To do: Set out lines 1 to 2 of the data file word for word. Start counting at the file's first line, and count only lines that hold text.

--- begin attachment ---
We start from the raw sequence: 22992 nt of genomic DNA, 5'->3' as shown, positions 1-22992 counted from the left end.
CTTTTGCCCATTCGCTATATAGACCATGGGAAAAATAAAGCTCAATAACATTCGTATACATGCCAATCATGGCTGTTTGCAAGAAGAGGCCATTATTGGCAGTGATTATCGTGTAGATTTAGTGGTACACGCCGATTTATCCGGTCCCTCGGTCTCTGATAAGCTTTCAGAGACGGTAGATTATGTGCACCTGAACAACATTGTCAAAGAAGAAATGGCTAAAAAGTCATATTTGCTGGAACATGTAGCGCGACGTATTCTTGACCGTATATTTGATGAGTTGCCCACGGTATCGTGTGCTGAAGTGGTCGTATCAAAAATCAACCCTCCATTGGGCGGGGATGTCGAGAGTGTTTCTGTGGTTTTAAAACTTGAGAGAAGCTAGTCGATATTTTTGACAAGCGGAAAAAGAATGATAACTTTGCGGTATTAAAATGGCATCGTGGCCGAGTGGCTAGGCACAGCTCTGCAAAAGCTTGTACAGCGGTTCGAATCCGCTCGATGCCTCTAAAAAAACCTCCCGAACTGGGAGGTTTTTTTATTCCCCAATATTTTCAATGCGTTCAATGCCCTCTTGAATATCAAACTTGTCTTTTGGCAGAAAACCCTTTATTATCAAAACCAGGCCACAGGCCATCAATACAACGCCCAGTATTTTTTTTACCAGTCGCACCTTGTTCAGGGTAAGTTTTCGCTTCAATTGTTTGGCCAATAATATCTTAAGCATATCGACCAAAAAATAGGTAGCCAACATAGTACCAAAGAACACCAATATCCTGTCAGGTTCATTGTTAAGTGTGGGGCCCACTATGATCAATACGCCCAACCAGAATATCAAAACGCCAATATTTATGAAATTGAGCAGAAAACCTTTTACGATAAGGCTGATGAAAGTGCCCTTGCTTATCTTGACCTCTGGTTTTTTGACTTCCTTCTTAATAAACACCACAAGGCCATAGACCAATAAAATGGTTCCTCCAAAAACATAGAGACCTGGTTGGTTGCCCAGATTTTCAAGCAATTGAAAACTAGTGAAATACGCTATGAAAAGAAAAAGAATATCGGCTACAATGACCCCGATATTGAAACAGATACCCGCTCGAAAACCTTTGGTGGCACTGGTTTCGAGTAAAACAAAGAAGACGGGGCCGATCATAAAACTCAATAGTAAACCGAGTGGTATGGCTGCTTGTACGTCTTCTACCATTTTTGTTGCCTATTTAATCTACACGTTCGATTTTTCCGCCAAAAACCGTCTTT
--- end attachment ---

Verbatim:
We start from the raw sequence: 22992 nt of genomic DNA, 5'->3' as shown, positions 1-22992 counted from the left end.
CTTTTGCCCATTCGCTATATAGACCATGGGAAAAATAAAGCTCAATAACATTCGTATACATGCCAATCATGGCTGTTTGCAAGAAGAGGCCATTATTGGCAGTGATTATCGTGTAGATTTAGTGGTACACGCCGATTTATCCGGTCCCTCGGTCTCTGATAAGCTTTCAGAGACGGTAGATTATGTGCACCTGAACAACATTGTCAAAGAAGAAATGGCTAAAAAGTCATATTTGCTGGAACATGTAGCGCGACGTATTCTTGACCGTATATTTGATGAGTTGCCCACGGTATCGTGTGCTGAAGTGGTCGTATCAAAAATCAACCCTCCATTGGGCGGGGATGTCGAGAGTGTTTCTGTGGTTTTAAAACTTGAGAGAAGCTAGTCGATATTTTTGACAAGCGGAAAAAGAATGATAACTTTGCGGTATTAAAATGGCATCGTGGCCGAGTGGCTAGGCACAGCTCTGCAAAAGCTTGTACAGCGGTTCGAATCCGCTCGATGCCTCTAAAAAAACCTCCCGAACTGGGAGGTTTTTTTATTCCCCAATATTTTCAATGCGTTCAATGCCCTCTTGAATATCAAACTTGTCTTTTGGCAGAAAACCCTTTATTATCAAAACCAGGCCACAGGCCATCAATACAACGCCCAGTATTTTTTTTACCAGTCGCACCTTGTTCAGGGTAAGTTTTCGCTTCAATTGTTTGGCCAATAATATCTTAAGCATATCGACCAAAAAATAGGTAGCCAACATAGTACCAAAGAACACCAATATCCTGTCAGGTTCATTGTTAAGTGTGGGGCCCACTATGATCAATACGCCCAACCAGAATATCAAAACGCCAATATTTATGAAATTGAGCAGAAAACCTTTTACGATAAGGCTGATGAAAGTGCCCTTGCTTATCTTGACCTCTGGTTTTTTGACTTCCTTCTTAATAAACACCACAAGGCCATAGACCAATAAAATGGTTCCTCCAAAAACATAGAGACCTGGTTGGTTGCCCAGATTTTCAAGCAATTGAAAACTAGTGAAATACGCTATGAAAAGAAAAAGAATATCGGCTACAATGACCCCGATATTGAAACAGATACCCGCTCGAAAACCTTTGGTGGCACTGGTTTCGAGTAAAACAAAGAAGACGGGGCCGATCATAAAACTCAATAGTAAACCGAGTGGTATGGCTGCTTGTACGTCTTCTACCATTTTTGTTGCCTATTTAATCTACACGTTCGATTTTTCCGCCAAAAACCGTCTTT